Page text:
World Bank sees Afghan economic growth tumbling 10 percent in 2013
KABUL (Reuters) - Afghan economic growth, largely reliant on international aid and security spending, will tumble more than 10 percent this year as foreign troops withdraw and endemic corruption and violence sap development, the World Bank said.
Afghanistan ranks among the most corrupt nations in the world and international aid donors have threatened to cut funds unless there is a crackdown.
Norway has already announced a reduction in its planned aid over Kabul's failure to tackle graft and violence against women.
President Hamid Karzai's government also faces a deteriorating security situation ahead of elections next April that is hindering plans to develop Afghan natural resources, the World Bank said in its South Asia Economic Focus report.
"Afghanistan sticks out in terms of the size of its slowdown... mainly driven by increased uncertainty stemming from the political and security transition," the report said.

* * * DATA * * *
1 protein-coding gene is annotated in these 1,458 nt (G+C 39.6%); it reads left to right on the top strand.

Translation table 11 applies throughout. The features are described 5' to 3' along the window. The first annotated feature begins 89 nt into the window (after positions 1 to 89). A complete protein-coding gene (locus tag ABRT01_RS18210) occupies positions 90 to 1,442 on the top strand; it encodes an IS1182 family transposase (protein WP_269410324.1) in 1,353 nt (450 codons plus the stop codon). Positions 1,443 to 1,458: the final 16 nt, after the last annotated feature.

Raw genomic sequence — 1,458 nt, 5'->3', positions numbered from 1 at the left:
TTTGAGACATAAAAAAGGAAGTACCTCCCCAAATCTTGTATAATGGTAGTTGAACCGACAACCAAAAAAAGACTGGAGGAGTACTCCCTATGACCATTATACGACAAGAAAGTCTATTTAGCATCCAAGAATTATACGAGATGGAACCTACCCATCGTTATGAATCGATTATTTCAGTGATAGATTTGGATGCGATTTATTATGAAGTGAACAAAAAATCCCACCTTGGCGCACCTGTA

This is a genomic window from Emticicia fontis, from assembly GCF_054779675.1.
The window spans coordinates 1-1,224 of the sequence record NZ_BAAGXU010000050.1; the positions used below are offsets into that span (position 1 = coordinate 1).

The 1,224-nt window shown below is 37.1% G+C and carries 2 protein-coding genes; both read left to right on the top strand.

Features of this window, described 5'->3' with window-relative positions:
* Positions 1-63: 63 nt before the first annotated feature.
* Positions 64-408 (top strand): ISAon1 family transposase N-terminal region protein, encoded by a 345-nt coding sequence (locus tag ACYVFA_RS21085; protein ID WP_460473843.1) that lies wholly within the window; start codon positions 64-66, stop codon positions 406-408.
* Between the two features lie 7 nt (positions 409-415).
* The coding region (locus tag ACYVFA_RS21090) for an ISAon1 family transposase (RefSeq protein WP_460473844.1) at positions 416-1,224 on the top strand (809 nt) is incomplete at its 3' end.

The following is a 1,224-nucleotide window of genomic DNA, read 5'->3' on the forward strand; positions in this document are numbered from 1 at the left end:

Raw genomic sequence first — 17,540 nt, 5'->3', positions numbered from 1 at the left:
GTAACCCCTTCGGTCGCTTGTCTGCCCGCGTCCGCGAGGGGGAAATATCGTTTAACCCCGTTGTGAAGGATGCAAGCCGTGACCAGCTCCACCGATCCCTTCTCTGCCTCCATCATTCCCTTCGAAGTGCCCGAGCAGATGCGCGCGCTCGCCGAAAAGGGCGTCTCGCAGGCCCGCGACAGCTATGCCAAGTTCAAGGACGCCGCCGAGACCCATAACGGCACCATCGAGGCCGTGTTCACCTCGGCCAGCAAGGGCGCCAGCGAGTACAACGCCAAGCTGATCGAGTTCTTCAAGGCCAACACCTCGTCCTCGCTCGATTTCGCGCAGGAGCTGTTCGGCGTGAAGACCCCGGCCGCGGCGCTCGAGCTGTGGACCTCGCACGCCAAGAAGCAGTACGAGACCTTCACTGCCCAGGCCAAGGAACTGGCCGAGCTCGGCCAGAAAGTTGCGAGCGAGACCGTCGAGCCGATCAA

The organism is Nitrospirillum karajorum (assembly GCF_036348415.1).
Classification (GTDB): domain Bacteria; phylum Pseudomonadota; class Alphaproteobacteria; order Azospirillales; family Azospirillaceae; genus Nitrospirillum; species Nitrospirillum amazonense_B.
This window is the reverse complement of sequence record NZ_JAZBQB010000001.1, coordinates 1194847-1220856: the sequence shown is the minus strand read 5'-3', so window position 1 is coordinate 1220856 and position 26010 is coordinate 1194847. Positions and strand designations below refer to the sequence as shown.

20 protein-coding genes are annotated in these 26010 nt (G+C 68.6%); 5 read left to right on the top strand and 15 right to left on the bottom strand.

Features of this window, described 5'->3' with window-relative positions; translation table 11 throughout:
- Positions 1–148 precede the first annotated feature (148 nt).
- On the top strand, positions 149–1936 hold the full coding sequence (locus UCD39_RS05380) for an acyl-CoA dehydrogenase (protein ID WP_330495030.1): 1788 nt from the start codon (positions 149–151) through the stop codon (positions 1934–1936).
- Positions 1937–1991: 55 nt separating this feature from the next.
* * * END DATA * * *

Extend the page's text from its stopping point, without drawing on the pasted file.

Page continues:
"Continued violence, economic crime and systemic corruption also have undermined progress."
Economic growth is expected to reach 3.1 percent this year and 3.5 percent in 2014, down sharply from 14.4 percent in 2012, the report said.
In a major blow to Afghan hopes for economic independence, Chinese investors have demanded a review of a landmark three billion dollar deal to produce copper amid security concerns.
A smaller but symbolically important oil project in northern Afghanistan has also ground to a halt.
The government's failure to improve tax collection is also a major factor behind the weakening economy, the World Bank said.
At a donors' conference in Tokyo last year, the Karzai government promised to increase tax revenues by about five percent to 15 percent of national output by 2016.
"The current decline in revenue therefore poses risks not only to long-term fiscal sustainability but also to the achievement of the Tokyo... targets," the report said.
Delegates from 80 nations and international organisations pledged in Tokyo 16 billion dollars in aid over four years, but tied the funding to a much stronger effort to combat corruption.
Another threat to growth is a deteriorating outlook for agriculture, a key sector which accounts for a quarter of the Afghan economy and which benefited from an especially strong harvest last year.
Most foreign forces are due to withdraw from Afghanistan by the end of 2014, leaving security entirely in the hands of Afghan forces.
Rising casualties among the Afghan forces and a high desertion rate have cast doubt over their ability to manage on their own.
(Reporting by Jessica Donati, Editing by Gareth Jones)